Costume | Wig | Makeup
Available online learning
Only you can turn the stage from a dark, silent floor to a dazzling scene. But if you can't find the right costume, prop or setpiece, microphone or lights — how will you do it? You don't want to make or buy everything again. In this session, you will see the benefits of creating an inventory of all your properties. This presentation will help you learn what you need, write a plan, set a budget, create a shopping list and timeline for starting your inventory project. Whether you have thousands of costumes, hundreds of pieces of sound equipment, a warehouse of furniture or the world's large gobo collection — creating and maintaining an inventory will help you.
Presenter: Margaret Messick is the owner and database designer for Costume Inventory Resources. She has been designing database applications for over 30 years and has had a love of sewing since her teens. In 2010, she combined these interests to create the Theatre Inventory Database. Now with customers in 26 countries and over 800 installations of her software she has helped hundreds of theatres and schools manage their inventory.
A-Alley, BB-Broadway & Bournemouth, Sea...attle. An exploration of different costume shop management styles, sizes, and genres: Broadway, opera/ballet, regional, and international. Listen to long-time industry costume shop managers discuss and compare notes with each other on their shop management successes and innovations.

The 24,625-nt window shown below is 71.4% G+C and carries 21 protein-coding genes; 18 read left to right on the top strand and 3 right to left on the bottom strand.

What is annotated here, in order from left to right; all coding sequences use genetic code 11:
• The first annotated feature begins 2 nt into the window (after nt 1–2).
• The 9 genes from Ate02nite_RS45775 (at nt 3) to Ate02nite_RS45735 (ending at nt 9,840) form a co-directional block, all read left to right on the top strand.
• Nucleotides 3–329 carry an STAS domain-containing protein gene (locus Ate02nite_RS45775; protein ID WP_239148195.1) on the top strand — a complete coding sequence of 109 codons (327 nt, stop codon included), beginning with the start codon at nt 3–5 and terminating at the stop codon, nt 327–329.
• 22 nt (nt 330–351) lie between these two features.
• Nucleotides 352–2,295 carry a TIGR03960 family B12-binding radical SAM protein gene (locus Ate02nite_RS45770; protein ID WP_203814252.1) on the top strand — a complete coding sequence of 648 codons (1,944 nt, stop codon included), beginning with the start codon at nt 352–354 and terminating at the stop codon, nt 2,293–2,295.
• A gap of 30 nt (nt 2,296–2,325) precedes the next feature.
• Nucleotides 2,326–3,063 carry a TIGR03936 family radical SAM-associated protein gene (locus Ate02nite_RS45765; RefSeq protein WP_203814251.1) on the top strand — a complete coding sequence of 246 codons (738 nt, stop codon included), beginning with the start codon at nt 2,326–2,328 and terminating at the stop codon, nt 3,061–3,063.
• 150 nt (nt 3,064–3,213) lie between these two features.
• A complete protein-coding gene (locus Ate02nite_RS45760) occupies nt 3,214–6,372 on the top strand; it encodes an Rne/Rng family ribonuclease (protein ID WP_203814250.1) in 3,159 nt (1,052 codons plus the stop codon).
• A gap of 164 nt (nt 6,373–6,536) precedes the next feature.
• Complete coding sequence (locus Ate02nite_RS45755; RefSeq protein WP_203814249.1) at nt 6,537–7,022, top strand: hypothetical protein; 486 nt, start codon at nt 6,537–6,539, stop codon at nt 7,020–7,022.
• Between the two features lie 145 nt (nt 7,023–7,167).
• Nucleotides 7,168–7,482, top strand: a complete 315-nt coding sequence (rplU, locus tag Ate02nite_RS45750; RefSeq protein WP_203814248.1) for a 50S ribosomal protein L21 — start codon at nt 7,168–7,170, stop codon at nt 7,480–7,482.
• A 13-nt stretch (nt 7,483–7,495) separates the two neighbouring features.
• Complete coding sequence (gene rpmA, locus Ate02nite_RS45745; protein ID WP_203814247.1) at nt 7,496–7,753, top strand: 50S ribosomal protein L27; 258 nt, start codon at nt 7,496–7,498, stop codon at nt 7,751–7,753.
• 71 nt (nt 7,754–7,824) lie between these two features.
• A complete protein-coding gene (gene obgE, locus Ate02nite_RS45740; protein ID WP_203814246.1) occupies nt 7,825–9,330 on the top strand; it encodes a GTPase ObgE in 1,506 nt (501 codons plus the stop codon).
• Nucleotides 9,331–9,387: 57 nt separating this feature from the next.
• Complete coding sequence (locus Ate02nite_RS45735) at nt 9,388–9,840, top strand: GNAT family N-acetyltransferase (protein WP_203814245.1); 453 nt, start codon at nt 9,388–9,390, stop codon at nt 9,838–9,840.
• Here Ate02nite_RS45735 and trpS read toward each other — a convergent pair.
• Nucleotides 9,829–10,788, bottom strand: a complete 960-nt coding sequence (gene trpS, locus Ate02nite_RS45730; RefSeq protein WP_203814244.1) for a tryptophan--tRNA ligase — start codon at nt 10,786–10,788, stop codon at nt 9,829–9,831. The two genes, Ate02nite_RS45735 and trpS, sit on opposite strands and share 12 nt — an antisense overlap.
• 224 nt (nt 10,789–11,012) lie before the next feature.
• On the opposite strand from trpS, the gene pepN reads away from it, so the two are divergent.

Presenter: Sally Ann Parsons is a costume designer and costume technologist. She is a member of USA Local 829, and her costume designs are featured in the book American Dance Festival written by Jack Anderson and her technical work is featured in Unbuttoned: The Art and Artists of Theatrical Costume Design written by Shura Pollatsek. In 1980, she founded Parsons–Meares, Ltd. In Chelsea, NYC with her husband James Meares, and together they became a legend in the industry. Working first out of an abandoned school building, the business would grow into one of the premiere costume shops in New York City. Since her husband’s passing in 2008, Sally has been the sole proprietor, continuing to employ over 60 dressmakers, craftsmen and artists. The list of productions that have gone through Parsons–Meares is long, varied, and distinguished. Seventeen Tony award-winning costume designs were created at Parsons–Meares in addition to circus, opera and dance costumes.